Welcome to Stack Overflow. Please read the faq. Homework questions are expected to be tagged as such. –  Holger Just Sep 19 '11 at 0:40
    
line 28 error "countcharacter(userinput); –  Sam Sep 19 '11 at 0:46
    
@Sam: What is the problem? What exactly do you need help with. It is unlikely that we will do you homework, but if you are nice we may point you in the correct direction. –  Loki Astari Sep 19 '11 at 1:28

4 Answers 4

#inlcude<iostream>

You spelt include wrong.

 countcharacter(userinput); //Count characters in userinput

countcharacter() takes two parameters, not one.

It seems you want to count the occurrences of each lower case character ('a'-'z'). In this case you don't need to pass a second argument to countcharacter(). Change:

void countcharacter(string& text, char []);

to

void countcharacter(string& text);

and

void countcharacter(string& text, char []);

to

void countcharacter(string& text);

You will also have to declare char c in countcharacter().

It also seems you should change char ToLowerCase() to void ToLowerCase() as you don't seem to be returning anything.

share|improve this answer
    
no matter what parameter I put in there, I get the same error. Im trying to understand c++ and this is confusing me. I tried countcharacter(userinput, char c). Same error –  Sam Sep 19 '11 at 0:39
    
Excellent! Exactly the same as my answer, but an extra upvote! –  Johnsyweb Sep 19 '11 at 0:41
    
@Sam what is countcharacter() meant to do. It seems like it's meant to count the occurrences of a character but you call it as if you're trying to count the length of a string? –  quasiverse Sep 19 '11 at 0:42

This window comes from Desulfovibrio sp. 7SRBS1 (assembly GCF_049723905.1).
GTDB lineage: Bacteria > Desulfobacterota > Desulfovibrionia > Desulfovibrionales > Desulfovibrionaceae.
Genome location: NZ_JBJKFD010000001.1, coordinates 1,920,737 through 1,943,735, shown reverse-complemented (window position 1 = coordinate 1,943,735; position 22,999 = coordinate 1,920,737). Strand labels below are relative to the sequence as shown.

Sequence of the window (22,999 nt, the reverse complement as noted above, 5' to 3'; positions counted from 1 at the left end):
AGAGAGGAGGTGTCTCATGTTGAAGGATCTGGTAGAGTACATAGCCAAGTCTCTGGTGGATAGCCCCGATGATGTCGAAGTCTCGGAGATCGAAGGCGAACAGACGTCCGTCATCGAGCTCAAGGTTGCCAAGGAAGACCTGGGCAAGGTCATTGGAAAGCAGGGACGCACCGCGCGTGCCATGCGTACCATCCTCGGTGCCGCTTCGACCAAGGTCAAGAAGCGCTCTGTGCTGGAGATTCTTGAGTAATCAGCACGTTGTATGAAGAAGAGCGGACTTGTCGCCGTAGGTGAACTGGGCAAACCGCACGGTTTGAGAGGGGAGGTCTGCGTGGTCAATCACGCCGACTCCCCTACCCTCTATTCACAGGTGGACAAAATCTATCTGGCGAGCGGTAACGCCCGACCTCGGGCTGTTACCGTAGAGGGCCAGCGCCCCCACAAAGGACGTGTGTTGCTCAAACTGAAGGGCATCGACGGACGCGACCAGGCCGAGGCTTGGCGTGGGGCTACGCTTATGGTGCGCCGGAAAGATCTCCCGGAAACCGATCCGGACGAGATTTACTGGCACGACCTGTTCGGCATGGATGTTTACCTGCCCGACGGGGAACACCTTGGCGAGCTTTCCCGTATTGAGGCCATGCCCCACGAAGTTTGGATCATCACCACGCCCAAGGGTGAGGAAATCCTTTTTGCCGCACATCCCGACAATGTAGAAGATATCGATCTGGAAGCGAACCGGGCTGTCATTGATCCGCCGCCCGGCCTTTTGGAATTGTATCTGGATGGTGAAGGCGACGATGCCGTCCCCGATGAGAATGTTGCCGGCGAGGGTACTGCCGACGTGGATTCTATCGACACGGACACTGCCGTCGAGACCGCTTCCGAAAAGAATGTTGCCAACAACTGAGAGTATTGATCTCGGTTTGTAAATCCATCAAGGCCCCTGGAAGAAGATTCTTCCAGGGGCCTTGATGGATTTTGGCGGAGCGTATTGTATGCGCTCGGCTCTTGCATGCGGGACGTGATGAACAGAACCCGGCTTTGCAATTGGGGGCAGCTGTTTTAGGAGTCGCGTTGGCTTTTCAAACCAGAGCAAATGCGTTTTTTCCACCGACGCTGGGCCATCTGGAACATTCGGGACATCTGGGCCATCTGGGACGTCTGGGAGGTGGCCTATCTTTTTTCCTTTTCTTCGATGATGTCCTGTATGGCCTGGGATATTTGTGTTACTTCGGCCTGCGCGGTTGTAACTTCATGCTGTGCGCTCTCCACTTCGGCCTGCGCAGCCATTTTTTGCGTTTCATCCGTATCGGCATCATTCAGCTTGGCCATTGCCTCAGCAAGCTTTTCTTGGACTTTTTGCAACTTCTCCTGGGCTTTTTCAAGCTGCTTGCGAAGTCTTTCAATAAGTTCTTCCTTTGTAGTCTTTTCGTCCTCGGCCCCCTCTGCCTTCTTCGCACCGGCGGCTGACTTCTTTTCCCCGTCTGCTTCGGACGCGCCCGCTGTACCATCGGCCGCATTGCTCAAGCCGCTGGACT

@quasiverse How can I change that. Yes I am trying to count the occurences of the specified character in the string. I'm kinda new and this is confusing –  Sam Sep 19 '11 at 0:45
    
@Sam What character are you trying to count the occurrences of? I can't tell from your code. –  quasiverse Sep 19 '11 at 0:46

Post the exact code you fed to your compiler. You wouldn't get "error: expected primary-expression before char" for what you posted, you'd get "error: invalid preprocessing directive #inlcude".

Copy-and-paste it, don't re-type it.

EDIT: fixed errror message

share|improve this answer
1  
Sorry, I don't see how they are different? –  K-ballo Sep 19 '11 at 0:40
    
huh? there is no difference, that is my code –  Sam Sep 19 '11 at 0:42
    
@K-ballo: My apologies, that was a copy-and-paste error on my part. I've fixed it. My point is that the original code (which I see has now been corrected) would not produce the error message the original poster indicated. –  Keith Thompson Sep 19 '11 at 0:45
    
I fixed that, this is my first time on this website and was playing with it, code is updated now –  Sam Sep 19 '11 at 0:48

The line:

#inlcude<iostream>

Should be:

#include <iostream>

Syntax highlighting is your friend.

Also... countcharacter() takes two arguments:

void countcharacter(string& text, char []);

But you only provide one:

countcharacter(userinput);
share|improve this answer
    
+1 I suppose I'm morally obliged... ;) –  quasiverse Sep 19 '11 at 0:43

I'm not a C++ guru, but the line

void countcharacter(string& text, char []);

Appears to be missing a parameter name.

share|improve this answer
1  
right line, wrong reason. The declaration and definition differs, one is with "char[]" and other is with "char". Parameter name may be omitted in declaration, but argument types in declaration and definition should be same. –  osgx Sep 19 '11 at 0:37
2  
Parameter names are optional, even more so in declarations. In definitions they are also optional, with the caveat that you cannot use them if you don't name them. It is usual to not name unused parameters to avoid compiler warnings about unused parameters. –  R. Martinho Fernandes Sep 19 '11 at 0:40
    
Please explain a little more, I'm new to c++, still learning. –  Sam Sep 19 '11 at 0:47
    
@osgx, there we go! I wasn't sure if they were, hence my qualification that I'm not much of a C++ guy. Looks like a blind squirrel finds an acorn every once in a while ;-) –  Chris Thompson Sep 19 '11 at 16:02